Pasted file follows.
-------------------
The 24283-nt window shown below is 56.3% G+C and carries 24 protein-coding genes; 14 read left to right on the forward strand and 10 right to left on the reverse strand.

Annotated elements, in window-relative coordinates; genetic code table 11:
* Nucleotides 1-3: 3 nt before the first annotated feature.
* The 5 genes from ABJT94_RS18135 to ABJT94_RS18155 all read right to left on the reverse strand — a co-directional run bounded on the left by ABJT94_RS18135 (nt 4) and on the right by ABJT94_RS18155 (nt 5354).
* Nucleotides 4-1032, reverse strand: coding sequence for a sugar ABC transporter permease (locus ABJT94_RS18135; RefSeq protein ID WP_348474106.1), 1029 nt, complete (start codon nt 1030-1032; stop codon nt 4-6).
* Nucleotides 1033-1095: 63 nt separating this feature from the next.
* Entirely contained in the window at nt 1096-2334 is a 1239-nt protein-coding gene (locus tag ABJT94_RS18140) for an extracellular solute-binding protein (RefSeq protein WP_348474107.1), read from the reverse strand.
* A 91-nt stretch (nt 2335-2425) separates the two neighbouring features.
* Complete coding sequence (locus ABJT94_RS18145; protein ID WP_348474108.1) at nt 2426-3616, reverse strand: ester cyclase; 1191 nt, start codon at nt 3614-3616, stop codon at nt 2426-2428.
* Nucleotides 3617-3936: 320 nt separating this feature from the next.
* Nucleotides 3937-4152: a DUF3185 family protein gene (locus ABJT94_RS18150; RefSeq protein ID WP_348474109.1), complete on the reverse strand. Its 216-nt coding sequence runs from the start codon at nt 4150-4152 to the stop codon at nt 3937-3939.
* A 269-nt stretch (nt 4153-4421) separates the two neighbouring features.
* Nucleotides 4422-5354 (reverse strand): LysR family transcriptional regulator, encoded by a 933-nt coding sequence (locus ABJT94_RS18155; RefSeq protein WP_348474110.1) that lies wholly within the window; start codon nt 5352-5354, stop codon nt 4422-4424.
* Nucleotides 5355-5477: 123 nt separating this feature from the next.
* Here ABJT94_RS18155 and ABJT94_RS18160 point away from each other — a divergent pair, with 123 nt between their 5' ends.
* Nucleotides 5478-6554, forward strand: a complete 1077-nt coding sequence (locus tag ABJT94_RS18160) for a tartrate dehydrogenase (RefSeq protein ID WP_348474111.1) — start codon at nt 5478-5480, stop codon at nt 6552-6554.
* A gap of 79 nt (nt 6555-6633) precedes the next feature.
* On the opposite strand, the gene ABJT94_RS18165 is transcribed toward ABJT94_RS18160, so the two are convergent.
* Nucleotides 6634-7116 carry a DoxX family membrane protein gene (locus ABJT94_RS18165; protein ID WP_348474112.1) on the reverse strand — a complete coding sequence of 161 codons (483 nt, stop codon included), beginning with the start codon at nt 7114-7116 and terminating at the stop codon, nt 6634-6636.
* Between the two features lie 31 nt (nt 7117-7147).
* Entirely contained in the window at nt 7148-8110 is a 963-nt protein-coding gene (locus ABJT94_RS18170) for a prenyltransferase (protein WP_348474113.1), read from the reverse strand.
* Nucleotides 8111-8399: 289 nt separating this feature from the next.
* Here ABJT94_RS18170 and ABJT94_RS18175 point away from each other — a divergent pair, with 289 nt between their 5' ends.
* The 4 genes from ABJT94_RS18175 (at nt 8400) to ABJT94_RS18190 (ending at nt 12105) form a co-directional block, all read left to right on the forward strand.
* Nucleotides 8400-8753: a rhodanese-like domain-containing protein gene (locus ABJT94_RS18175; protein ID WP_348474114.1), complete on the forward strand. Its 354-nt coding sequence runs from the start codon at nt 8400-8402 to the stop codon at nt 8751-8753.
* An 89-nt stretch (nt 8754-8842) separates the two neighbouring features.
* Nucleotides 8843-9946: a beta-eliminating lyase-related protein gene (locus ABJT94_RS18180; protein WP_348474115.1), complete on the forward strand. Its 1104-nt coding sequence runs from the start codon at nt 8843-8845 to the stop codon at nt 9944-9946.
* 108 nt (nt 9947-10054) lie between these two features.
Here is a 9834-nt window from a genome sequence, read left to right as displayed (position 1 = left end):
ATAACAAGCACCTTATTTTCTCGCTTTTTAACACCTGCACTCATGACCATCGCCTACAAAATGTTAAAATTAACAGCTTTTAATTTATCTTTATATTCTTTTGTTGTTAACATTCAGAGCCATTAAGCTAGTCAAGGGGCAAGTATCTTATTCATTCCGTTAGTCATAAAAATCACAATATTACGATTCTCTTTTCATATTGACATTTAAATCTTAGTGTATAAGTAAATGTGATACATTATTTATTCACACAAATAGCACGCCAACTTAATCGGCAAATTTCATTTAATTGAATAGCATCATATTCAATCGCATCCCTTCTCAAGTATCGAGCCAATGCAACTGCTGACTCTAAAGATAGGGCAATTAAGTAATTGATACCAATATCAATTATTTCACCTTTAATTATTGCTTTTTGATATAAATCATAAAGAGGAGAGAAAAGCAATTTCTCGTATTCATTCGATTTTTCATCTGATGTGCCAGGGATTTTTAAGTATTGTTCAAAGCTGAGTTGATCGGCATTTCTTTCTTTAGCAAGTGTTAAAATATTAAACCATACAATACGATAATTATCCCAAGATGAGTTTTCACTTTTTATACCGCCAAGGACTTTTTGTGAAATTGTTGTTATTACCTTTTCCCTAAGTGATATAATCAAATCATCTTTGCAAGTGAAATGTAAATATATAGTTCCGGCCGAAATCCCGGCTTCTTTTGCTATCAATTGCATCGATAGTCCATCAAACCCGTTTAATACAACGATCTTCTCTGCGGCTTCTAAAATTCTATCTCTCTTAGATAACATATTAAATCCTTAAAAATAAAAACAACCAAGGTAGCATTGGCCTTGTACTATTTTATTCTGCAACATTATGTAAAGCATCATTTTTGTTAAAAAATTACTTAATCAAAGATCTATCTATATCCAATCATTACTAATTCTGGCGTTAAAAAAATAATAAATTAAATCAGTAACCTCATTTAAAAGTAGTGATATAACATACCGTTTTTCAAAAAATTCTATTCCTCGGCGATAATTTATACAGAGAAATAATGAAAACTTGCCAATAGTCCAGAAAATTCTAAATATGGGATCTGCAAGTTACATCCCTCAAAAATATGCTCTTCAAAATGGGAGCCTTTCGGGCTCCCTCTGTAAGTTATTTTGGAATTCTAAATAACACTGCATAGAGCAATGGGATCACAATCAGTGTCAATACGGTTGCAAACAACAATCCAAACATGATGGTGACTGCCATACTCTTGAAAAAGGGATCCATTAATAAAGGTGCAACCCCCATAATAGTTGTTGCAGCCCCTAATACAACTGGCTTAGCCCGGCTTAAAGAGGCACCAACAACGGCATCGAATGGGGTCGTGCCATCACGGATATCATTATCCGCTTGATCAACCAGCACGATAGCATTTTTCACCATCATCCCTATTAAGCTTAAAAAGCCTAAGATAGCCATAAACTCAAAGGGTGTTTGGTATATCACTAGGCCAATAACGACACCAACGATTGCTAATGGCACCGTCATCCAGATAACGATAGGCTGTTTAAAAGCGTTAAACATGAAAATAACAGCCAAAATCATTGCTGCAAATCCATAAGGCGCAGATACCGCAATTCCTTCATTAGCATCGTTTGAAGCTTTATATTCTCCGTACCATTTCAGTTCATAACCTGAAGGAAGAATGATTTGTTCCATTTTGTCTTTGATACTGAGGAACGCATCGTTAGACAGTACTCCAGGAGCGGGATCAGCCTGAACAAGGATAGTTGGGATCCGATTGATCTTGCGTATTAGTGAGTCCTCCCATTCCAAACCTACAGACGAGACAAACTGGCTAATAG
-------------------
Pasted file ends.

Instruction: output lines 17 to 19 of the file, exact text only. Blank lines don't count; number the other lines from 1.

* A gap of 79 nt (nt 6555-6633) precedes the next feature.
* On the opposite strand, the gene ABJT94_RS18165 is transcribed toward ABJT94_RS18160, so the two are convergent.
* Nucleotides 6634-7116 carry a DoxX family membrane protein gene (locus ABJT94_RS18165; protein ID WP_348474112.1) on the reverse strand — a complete coding sequence of 161 codons (483 nt, stop codon included), beginning with the start codon at nt 7114-7116 and terminating at the stop codon, nt 6634-6636.